• I don’t know what Influence Christians might have within UU in NZ, but I suspect very little as neither the UU nor Christians acknowledge they are part of the Christian fold. Half a century ago I did look very briefly at what they might offer but they had a creed and a statement of belief which although might be considered secular, was a turn off for me. Additionally they had “services” that resembled Church services including sermons and hymns, and that I couldn’t stomach even if direct reference to the supernatural was avoided.

                  Knowing how the concept of religion has evolved in this country, especially since Sir Lloyd Geering came to the attention of Kiwis in the 1960s, I might find UU belief more amenable but I’m afraid I could never be comfortable in any type of religious service that includes sermons, hymns/singing or prayer. The last time I attended that type of service was at a funeral, and if it hadn’t been my mother’s I would have walked out.

                  Liked by 1 person

                  • E agree there, decidedly. I neverbhot to go to my mother’s funeral. I was deemed “too young to understand.” But I wasn’t too young to be left home caring for my 5 year younder little brother. I don’t know what trouble we got into, but my reward for being in charge was a good whopping when my sperm donor got home. Great day all around.

                    Liked by 1 person

  6. ““NATO expansion would almost certainly mean more U.S. forces in Europe for the long haul. In the face of this stark reality, we must choose. We must do less in Europe (and elsewhere)”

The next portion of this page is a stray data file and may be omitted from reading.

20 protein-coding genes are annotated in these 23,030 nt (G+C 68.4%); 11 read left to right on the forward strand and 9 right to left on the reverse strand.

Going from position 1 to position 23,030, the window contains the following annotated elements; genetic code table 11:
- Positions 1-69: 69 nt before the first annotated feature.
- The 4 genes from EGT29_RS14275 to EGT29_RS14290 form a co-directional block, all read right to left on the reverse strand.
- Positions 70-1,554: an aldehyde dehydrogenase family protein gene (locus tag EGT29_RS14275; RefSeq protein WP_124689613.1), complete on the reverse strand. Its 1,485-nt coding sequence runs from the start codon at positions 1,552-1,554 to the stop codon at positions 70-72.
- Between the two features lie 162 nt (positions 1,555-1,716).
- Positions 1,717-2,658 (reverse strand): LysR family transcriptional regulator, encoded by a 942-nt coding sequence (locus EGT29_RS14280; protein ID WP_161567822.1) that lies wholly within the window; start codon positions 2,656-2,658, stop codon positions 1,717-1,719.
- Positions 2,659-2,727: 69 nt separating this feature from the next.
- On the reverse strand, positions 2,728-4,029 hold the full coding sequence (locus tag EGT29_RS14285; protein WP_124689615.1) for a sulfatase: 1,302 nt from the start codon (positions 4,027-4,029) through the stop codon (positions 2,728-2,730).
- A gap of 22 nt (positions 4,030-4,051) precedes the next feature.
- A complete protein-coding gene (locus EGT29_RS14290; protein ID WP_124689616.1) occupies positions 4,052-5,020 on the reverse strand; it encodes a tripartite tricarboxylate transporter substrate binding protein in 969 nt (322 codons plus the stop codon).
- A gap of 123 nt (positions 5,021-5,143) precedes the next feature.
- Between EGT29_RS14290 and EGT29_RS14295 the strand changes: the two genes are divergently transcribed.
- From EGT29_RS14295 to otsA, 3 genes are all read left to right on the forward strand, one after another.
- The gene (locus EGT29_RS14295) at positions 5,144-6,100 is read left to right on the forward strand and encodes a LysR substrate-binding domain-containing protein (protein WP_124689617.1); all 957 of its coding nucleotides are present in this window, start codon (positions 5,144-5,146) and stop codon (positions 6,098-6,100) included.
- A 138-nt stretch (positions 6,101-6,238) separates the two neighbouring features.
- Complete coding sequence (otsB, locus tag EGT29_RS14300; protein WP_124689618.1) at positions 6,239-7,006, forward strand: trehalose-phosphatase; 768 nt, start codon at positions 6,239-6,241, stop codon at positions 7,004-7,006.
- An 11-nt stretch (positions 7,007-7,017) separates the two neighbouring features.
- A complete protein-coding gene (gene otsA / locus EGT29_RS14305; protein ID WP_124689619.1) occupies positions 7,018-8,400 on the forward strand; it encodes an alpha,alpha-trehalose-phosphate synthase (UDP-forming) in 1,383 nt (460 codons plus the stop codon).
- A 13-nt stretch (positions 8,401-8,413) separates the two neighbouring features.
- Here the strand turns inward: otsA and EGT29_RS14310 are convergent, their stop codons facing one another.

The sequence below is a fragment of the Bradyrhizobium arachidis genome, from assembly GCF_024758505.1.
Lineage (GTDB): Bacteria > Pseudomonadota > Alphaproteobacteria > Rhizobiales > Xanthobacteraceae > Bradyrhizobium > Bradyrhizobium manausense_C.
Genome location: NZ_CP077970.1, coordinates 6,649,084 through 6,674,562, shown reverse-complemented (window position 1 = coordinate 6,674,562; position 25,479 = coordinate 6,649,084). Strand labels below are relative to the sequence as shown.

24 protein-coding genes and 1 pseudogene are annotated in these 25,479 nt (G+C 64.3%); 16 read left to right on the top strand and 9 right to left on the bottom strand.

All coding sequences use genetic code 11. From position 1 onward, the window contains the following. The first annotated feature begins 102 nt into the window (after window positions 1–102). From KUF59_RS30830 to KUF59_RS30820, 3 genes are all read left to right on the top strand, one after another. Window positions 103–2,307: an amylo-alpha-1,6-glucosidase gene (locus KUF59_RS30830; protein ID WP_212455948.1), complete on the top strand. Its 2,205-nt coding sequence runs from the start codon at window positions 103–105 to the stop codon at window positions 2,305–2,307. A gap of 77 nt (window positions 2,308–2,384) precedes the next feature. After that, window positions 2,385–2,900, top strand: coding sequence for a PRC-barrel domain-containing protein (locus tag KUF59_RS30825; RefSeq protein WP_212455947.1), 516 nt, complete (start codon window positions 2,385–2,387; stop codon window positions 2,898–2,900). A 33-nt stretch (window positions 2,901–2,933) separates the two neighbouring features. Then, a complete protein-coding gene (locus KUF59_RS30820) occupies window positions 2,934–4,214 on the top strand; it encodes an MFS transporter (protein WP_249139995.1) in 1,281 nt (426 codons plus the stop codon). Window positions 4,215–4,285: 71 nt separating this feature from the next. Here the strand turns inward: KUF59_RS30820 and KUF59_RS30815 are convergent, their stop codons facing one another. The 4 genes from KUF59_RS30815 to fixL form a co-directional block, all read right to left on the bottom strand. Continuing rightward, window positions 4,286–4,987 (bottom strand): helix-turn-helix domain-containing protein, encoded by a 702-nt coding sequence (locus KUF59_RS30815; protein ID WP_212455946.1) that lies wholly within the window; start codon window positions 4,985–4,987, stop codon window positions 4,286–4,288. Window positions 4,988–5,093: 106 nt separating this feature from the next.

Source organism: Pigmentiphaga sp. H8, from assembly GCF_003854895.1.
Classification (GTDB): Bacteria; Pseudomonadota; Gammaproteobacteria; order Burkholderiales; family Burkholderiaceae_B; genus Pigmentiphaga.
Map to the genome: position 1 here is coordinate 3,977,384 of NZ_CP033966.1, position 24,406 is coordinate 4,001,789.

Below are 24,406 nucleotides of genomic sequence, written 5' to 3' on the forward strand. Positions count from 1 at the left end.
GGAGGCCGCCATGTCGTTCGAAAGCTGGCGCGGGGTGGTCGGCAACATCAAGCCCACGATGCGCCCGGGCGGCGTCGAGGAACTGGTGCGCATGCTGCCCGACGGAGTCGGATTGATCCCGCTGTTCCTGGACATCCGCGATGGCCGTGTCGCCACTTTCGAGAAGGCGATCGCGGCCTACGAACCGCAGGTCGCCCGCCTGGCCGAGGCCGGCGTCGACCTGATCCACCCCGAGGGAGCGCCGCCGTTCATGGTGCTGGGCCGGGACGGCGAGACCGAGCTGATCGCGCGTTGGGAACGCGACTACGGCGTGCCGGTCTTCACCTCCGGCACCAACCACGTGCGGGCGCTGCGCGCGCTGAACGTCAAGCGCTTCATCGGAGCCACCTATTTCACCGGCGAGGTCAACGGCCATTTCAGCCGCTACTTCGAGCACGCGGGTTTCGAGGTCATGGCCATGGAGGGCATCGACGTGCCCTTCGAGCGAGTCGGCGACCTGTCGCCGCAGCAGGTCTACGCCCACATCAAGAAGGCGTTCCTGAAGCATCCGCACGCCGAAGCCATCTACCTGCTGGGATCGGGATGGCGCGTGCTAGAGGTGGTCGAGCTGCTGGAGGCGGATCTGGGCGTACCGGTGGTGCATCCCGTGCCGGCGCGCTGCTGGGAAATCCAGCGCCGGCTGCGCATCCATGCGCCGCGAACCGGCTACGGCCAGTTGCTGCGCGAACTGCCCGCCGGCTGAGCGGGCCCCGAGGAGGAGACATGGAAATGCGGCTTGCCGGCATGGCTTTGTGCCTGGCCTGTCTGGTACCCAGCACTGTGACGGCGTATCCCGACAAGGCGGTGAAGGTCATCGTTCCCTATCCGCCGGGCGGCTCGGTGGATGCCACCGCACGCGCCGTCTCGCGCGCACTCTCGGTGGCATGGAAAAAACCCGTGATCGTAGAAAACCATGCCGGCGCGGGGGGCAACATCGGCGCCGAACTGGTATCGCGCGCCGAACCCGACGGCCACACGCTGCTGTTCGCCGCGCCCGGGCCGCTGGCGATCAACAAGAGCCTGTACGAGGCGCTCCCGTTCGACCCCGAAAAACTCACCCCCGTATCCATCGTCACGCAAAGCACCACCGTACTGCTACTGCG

Agree 100% so far.

    “in order to prioritize China and Asia.””

    He lost me here. But then … he’s only an American, not able to think about peace and not provoking other nations.

    Let me add on that thought: Not only is NATO far out of its mission range and territory but why does NATO even still exist??? After the wall came down and the USSR ceased to exist, the Russian federation became a modern democracy and capitalist to boot. Of course they dismantled the Warsaw Pact since they thought they had nothing to fear from their new American and European partners. Fukking naiive, right?

    In that moment NATO lost every reason for its own existence and should’ve been dismantled as well. But no, it was decided by the high and mighty to keep NATO alive and just change its goals. From then on NATO was changed from a defense organisation to an offense organisation, to reign terror over the globe like a cancer and widen its influence.

    And, oh, it’s a money printing machine for America’s economy. Pretty much the only one they still have.

    Liked by 1 person

    • Russia a modern democracy? Pull the other one. It has bells on.

      Russia is a modern autocracy – something America is drifting towards not withstanding the small step back from the brink under the current presidency.

      Liked by 4 people

      • Agreed! Russia is just about the furthest thing from a democracy. And you’re right … the U.S. has done a U-turn from 50 years ago and is heading toward an autocracy … at a rapid speed, I might add, if the right-wing has its way.

        Liked by 1 person